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Possible Lead Poisoning

Discussion in 'Emergencies / Diseases / Injuries and Cures' started by GitaBooks, Apr 1, 2017.

  1. GitaBooks

    GitaBooks Overrun With Chickens Premium Member

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    For years now I've been having trouble with paralysis and neurological symptoms in my flock, but it isn't following the same symptoms as Marek's because it only happened in young, white or black and white bantams. However, now the adult bantams are getting the disease and even one that was all black died from it. One of my old standard hens got sick and passed, but I have a feeling it was unrelated because there were no neurological signs until the very end.
    Anyways, in the past the chicks almost never died and had to be put down when they became completely paralyzed, and one of my adult hens got symptoms but healed and got over it. But now I've lost a number of them and my latest happened quite suddenly, no warning symptoms, she just couldn't walk and was turning her head in a strange manner. She didn't react to me picking her up, carrying her or putting her down and seems to be pretty unresponsive. I'm afraid she won't make it through the night.

    The catch is, the barn they live in is so old that the paint that peels off and falls in with their food, water and forage is most likely (I'm not positive) lead paint. These symptoms seem to be matching those caused by lead poisoning in birds, such as neurological signs and paralysis. Is there any way I can save StarDust, my latest hen? The barn is so large and is COVERED in paint and we have a second fairly large barn and a shed both with peeling paint as well. How do I prevent any further lead poisoning and is that really the cause or is it genetic? I'm trying to create a breed but have been very careful not to select for any poor genetics and I've avoid inbreeding. Right now they are just in very early stages and are a mix of all sorts of bantam breeds. So why do some get the disease and others not? And why have almost all of them been white or paint colored bantams except for that one black bantam I found dead in the rafters of unknown causes?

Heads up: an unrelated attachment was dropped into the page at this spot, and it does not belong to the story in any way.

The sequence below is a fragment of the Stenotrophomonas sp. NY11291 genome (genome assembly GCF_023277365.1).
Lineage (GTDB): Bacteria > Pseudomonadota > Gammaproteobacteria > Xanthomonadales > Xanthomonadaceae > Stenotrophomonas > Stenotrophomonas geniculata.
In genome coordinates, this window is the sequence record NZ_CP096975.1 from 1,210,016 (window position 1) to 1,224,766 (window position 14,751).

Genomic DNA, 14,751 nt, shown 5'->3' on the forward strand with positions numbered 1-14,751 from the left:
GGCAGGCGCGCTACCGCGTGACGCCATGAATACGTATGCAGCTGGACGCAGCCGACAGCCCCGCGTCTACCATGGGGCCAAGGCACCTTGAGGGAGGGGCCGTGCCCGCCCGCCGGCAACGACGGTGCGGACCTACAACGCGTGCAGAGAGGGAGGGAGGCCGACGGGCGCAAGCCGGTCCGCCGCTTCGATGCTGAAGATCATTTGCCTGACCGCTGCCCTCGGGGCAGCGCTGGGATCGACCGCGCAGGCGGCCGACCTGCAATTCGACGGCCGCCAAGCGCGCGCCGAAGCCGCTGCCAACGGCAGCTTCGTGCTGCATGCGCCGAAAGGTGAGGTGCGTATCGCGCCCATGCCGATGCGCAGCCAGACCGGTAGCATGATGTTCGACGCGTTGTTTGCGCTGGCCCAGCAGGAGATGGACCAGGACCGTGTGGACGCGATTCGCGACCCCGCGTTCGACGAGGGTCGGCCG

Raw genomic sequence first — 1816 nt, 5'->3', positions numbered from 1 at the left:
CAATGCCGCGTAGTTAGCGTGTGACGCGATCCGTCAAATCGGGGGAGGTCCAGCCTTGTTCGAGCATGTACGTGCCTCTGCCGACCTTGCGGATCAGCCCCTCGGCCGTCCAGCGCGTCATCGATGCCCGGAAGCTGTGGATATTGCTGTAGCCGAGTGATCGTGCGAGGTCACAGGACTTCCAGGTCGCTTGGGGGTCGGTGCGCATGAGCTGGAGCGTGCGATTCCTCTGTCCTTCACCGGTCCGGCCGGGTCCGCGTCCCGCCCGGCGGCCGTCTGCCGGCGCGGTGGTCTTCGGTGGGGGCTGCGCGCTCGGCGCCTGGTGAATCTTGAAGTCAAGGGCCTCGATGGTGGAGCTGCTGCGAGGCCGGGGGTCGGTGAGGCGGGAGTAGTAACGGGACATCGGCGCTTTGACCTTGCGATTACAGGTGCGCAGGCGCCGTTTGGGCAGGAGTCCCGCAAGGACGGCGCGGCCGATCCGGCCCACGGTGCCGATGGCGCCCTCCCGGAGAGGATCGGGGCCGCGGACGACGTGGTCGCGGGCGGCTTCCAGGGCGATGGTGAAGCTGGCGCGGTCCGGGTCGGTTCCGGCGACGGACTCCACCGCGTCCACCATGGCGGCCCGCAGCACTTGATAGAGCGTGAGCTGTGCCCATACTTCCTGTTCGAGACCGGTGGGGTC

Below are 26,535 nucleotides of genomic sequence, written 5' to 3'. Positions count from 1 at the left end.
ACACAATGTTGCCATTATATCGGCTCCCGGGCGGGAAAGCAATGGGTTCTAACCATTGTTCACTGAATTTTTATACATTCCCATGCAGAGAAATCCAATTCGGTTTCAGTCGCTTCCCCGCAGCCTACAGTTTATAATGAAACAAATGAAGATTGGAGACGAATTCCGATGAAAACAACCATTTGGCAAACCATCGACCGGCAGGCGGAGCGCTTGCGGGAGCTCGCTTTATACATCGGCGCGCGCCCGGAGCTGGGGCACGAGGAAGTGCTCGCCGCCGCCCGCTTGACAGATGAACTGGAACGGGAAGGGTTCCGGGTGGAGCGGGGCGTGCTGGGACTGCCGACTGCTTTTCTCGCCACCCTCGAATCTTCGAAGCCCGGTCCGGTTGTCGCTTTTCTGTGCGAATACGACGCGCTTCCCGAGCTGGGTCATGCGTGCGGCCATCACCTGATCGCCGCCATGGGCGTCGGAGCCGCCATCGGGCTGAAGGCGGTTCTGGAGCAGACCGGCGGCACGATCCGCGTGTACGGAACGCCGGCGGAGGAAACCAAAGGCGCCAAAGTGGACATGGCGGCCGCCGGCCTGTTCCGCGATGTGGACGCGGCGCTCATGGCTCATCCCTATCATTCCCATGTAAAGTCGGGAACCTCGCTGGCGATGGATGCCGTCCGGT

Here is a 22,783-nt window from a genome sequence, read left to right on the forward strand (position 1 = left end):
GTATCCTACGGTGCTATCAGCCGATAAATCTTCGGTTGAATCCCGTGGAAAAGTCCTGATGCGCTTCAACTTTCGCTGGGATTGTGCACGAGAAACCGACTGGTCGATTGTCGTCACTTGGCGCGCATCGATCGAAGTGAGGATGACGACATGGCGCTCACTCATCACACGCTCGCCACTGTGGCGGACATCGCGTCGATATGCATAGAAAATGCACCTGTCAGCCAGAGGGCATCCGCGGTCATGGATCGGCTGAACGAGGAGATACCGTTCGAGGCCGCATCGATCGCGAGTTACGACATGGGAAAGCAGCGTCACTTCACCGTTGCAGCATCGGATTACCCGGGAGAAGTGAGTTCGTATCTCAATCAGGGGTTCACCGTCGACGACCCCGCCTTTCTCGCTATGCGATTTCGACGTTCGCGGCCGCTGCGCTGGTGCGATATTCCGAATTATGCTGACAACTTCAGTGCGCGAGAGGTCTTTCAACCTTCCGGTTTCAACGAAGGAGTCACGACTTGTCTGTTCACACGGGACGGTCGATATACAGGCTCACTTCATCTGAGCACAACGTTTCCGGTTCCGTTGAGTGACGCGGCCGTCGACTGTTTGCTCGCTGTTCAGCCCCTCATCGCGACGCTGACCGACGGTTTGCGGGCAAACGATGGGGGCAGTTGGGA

Thank you so much for the help, because I love my birds and it breaks my heart when they get sick, especially if I think its preventable. If it is genetic I will stop breeding these birds immediately, but I need to know what it is first!

    Thanks!


    Some example photos. On the right you can see who I believe to be StarDust. She is 1 or so years old, so not a senior. The bird in the middle I believe is only a month or two of age, but she is pretty large for a bantam.
    [​IMG]

    Some of my bantam mixes. mos tof them have black spots in their paint pattern but others have lavender/blue
    [​IMG]

    An all white mix. She is probably two or more years old and is doing fine, but I lost her sister to his mysterious illness. Her sister declined slowly and actually went blind. She was a paint with a single comb and was so beautiful. I miss her a lot.
    [​IMG]

    The one on the top is a chick and the one at the bottom is 2-3 years old
    [​IMG]
     
  2. Wyorp Rock

    Wyorp Rock Overrun With Chickens Premium Member

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    Have you had any testing performed?
     
  3. GitaBooks

    GitaBooks Overrun With Chickens Premium Member

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    Thanks for responding. : )

    I've considered it and researched it, but from what I've heard you have to ship you're dead bird to Texas to get proper testing, and that is really expensive. Does the average vet or university do testing?
     
  4. Wyorp Rock

    Wyorp Rock Overrun With Chickens Premium Member

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    Sep 20, 2015
    Southern N.C. Mountains
     
  5. GitaBooks

    GitaBooks Overrun With Chickens Premium Member

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    USA
    Thanks so much! I don't have any sick birds right now that could be tested (or ones that have passed) and I sure hope that I don't get more, but if something should happen to another one, I'll find the closest place for a test and get it done.

    Thanks again!!
     

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